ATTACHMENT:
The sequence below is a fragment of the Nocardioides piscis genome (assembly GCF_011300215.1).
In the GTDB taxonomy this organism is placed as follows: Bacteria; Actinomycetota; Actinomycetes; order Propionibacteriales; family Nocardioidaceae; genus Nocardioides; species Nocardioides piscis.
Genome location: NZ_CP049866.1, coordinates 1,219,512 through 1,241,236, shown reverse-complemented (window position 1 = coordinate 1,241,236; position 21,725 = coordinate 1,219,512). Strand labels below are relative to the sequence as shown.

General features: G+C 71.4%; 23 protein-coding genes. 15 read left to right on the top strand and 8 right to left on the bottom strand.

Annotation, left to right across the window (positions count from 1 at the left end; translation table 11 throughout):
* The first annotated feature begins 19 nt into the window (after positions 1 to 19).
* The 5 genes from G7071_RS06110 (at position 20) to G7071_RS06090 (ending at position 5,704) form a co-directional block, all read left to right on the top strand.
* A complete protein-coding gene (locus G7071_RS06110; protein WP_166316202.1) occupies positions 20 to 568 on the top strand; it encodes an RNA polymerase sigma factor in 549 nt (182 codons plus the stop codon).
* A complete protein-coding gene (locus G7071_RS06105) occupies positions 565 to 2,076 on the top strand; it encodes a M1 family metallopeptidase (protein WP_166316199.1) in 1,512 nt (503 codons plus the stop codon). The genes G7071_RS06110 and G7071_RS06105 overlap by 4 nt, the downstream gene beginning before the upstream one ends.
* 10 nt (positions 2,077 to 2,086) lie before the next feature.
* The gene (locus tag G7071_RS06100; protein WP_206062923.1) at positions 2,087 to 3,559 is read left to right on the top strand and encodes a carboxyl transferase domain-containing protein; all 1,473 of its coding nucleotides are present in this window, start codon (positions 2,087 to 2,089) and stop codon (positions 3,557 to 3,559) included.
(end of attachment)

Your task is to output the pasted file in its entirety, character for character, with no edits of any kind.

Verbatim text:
The sequence below is a fragment of the Nocardioides piscis genome (assembly GCF_011300215.1).
In the GTDB taxonomy this organism is placed as follows: Bacteria; Actinomycetota; Actinomycetes; order Propionibacteriales; family Nocardioidaceae; genus Nocardioides; species Nocardioides piscis.
Genome location: NZ_CP049866.1, coordinates 1,219,512 through 1,241,236, shown reverse-complemented (window position 1 = coordinate 1,241,236; position 21,725 = coordinate 1,219,512). Strand labels below are relative to the sequence as shown.

General features: G+C 71.4%; 23 protein-coding genes. 15 read left to right on the top strand and 8 right to left on the bottom strand.

Annotation, left to right across the window (positions count from 1 at the left end; translation table 11 throughout):
* The first annotated feature begins 19 nt into the window (after positions 1 to 19).
* The 5 genes from G7071_RS06110 (at position 20) to G7071_RS06090 (ending at position 5,704) form a co-directional block, all read left to right on the top strand.
* A complete protein-coding gene (locus G7071_RS06110; protein WP_166316202.1) occupies positions 20 to 568 on the top strand; it encodes an RNA polymerase sigma factor in 549 nt (182 codons plus the stop codon).
* A complete protein-coding gene (locus G7071_RS06105) occupies positions 565 to 2,076 on the top strand; it encodes a M1 family metallopeptidase (protein WP_166316199.1) in 1,512 nt (503 codons plus the stop codon). The genes G7071_RS06110 and G7071_RS06105 overlap by 4 nt, the downstream gene beginning before the upstream one ends.
* 10 nt (positions 2,077 to 2,086) lie before the next feature.
* The gene (locus tag G7071_RS06100; protein WP_206062923.1) at positions 2,087 to 3,559 is read left to right on the top strand and encodes a carboxyl transferase domain-containing protein; all 1,473 of its coding nucleotides are present in this window, start codon (positions 2,087 to 2,089) and stop codon (positions 3,557 to 3,559) included.